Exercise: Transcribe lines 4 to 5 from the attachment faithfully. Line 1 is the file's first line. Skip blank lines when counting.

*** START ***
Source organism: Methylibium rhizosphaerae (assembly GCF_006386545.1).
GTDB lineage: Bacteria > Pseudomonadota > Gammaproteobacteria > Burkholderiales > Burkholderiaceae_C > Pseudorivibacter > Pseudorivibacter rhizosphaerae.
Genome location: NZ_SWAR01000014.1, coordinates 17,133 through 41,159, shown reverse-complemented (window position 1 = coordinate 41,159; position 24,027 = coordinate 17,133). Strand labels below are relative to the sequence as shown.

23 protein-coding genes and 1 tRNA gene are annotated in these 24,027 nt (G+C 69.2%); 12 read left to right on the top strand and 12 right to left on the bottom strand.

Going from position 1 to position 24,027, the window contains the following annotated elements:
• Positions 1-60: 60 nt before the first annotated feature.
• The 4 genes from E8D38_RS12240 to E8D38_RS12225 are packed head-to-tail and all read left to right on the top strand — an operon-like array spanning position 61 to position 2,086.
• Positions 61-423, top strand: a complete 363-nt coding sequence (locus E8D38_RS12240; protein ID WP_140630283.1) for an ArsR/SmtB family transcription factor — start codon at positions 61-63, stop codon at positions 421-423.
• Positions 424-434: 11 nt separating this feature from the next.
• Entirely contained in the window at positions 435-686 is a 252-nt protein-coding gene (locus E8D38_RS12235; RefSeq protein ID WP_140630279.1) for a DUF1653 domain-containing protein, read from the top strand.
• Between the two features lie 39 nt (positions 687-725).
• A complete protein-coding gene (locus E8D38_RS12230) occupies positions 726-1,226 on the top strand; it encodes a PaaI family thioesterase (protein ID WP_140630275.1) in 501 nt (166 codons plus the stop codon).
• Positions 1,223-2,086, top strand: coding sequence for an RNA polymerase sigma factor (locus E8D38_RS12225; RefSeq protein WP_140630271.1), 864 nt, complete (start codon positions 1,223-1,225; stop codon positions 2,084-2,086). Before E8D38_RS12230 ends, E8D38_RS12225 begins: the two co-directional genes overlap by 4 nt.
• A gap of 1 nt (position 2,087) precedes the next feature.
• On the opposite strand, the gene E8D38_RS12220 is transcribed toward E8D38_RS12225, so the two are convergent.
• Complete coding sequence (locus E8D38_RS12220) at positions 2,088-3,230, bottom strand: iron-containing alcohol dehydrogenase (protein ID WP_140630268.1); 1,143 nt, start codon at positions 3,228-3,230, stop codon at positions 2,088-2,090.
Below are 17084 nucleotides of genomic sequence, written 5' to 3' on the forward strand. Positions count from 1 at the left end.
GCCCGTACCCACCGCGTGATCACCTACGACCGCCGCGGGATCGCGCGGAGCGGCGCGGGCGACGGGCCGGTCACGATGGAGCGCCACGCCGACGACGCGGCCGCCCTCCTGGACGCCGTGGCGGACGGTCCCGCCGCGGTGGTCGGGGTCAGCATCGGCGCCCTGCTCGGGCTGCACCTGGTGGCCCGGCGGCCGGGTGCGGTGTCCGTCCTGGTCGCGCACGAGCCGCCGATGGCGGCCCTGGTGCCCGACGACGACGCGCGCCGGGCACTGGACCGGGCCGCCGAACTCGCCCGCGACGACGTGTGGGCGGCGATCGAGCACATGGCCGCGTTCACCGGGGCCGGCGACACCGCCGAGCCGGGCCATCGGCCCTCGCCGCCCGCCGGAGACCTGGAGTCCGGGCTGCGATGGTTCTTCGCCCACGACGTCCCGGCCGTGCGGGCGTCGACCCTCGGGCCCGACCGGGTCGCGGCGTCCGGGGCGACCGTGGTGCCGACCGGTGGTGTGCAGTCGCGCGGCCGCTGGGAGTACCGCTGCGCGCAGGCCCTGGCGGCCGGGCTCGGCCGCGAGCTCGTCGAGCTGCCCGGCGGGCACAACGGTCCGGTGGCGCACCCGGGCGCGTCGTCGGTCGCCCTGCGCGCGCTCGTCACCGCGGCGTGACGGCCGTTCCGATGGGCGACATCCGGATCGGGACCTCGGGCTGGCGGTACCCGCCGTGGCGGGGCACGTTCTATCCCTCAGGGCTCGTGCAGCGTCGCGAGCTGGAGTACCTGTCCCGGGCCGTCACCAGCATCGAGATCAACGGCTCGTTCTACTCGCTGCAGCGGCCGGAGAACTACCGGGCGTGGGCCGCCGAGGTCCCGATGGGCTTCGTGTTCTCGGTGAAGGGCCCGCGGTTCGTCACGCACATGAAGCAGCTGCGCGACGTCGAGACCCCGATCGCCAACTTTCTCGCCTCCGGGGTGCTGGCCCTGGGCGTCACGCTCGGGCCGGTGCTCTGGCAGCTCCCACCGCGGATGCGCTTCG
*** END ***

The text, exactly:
23 protein-coding genes and 1 tRNA gene are annotated in these 24,027 nt (G+C 69.2%); 12 read left to right on the top strand and 12 right to left on the bottom strand.

Going from position 1 to position 24,027, the window contains the following annotated elements: